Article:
Whether to have a car on campus is probably one of the greatest debates that an incoming college student can encounter. Some students don’t have to worry about making this choice because it has already been made for them: either the college doesn’t permit first year students to have a car on campus or mom and dad have just simply said “No.. not a good idea and that is that.” However, if you are a student that does have an option of whether to have a car on campus, let’s go ahead and look at the pros and cons as to whether you should bring the keys or leave them at home.
Reasons Why You Should Have A Car on Campus
- You will look cool to all your friends: Many of your friends may not have been able to talk mom and dad into letting them have a car on campus. Since you have a car, you have something that they don’t (see next bullet point)…
- Freedom: You can come and go as you like at anytime of day or night. No relying on public transportation or college campus transporters in your future!
- Increased popularity: Not only do you look cool (as mentioned above) but now you have a way to make more friends. You are now the cool dude (or dudette) AND you are able to take all your newly founded friends to the store, to the mall, to Chipotle, and yes maybe even to class every now and again.
- You can visit home more often: or at least that is the story you will tell mom and dad! 😉
- You will smell better: I know… this one is a little bit of a stretch but do you know how hard it is to get your clothes clean when you have to cart them to and from the laundry mat on the bus or with your bike?
Reasons Why You Should NOT Have A Car on Campus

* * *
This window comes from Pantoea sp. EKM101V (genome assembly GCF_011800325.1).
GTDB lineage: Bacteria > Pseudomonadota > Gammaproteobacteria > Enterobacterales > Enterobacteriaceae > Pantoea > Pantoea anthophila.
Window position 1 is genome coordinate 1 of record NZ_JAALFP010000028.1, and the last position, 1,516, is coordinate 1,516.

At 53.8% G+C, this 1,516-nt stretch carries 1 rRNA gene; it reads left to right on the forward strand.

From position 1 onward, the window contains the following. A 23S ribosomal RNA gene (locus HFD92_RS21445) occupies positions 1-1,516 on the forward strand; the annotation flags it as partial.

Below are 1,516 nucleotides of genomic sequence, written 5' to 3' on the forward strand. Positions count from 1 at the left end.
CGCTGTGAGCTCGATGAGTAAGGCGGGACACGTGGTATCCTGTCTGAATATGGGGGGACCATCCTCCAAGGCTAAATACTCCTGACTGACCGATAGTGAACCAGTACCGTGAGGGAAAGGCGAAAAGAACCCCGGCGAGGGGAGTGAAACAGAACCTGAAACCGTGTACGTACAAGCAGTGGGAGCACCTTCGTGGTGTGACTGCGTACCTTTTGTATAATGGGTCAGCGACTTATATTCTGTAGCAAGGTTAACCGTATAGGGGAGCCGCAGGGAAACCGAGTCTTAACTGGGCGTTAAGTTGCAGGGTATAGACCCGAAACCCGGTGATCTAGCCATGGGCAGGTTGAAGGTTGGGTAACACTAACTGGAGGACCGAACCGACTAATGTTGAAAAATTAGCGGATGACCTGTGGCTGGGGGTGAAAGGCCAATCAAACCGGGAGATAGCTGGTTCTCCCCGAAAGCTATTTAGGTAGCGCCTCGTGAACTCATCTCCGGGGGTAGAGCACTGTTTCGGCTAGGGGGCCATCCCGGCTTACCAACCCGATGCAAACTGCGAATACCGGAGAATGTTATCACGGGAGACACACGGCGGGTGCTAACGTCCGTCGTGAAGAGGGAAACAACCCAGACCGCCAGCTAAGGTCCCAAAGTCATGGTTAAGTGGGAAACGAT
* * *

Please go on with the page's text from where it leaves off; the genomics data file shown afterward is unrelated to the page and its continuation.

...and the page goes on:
- The Car Payment: If you already have a car (and it is paid off) then this does not apply to you. However, if you are purchasing a car specifically for college you may want to think twice if you have to get a car loan.
- Maintenance: Whether your car is brand new or ten years old, there are things that you must do on a regular basis to keep your car properly maintained. (oil changes, tire rotations, alignments – especially if your college is in the midwest – pothole central!, brake inspections, replacement of air filters – and don’t forget the air fresheners while you are at it) All these things usually come at a price…
- Car Repair: This is different than Maintenance in the sense that this is something that needs replaced or repaired in order for your car to actually get you from point a to point b. Some good examples; transmission, engine gaskets, water pump, alternator, steering pump, etc…
- Petrol, Gas, Go Go Juice: Whatever you call it, it is the stuff that your car needs in order to be a car. Without the gas, your car is just a 1 ton paperweight.
- Auto Insurance: Since this is not an optional fee, if you have a car, you WILL need to have and pay for insurance.
- Parking Tickets & The Infamous Boot: If you don’t have a car, you don’t have to worry about paying for parking tickets, paying fines to get a boot removed, or paying for tow charges to get your car out of the impound lot. You may laugh, but based upon experience, it seems like every college student that has a car on campus pays one or more of these fees at least once during their college career.
- Walking Campus: Most residential campuses like to refer to themselves as a walking campus. This means that you can walk from one side of campus to the other and not have to pack a lunch for the journey. If you are attending a residential campus, a car may not be as important of an attribute to maintain.
- Alternate Transportation: Bicycling, walking, public transportation, etc… All of these are things that you can utilize in lieu of a car. If you have doubt, ask anyone that is from New York City. They have mastered all three.
- Pay To Park: Most schools require you to pay a fee to have access to the school parking lot each semester. In addition, it is probable that you may have to pay a fee just to register your car with the campus.
So, I guess we are back to the question at hand… Is having a car on campus a sign of your freedom or is it more of a financial drain. The financial resources that you have available probably dictate your response to that decision but at the end of the day it is more than likely the emotional factor of the decision that will win out. Regardless of which route you choose, just be sure to plan ahead and know all the ways in which your decision will impact your time on campus and your availability and access to things off campus.
If you know of anyone that is contemplating this exact same decision, please feel free to utilize the “share tab” below to pass this information onto them.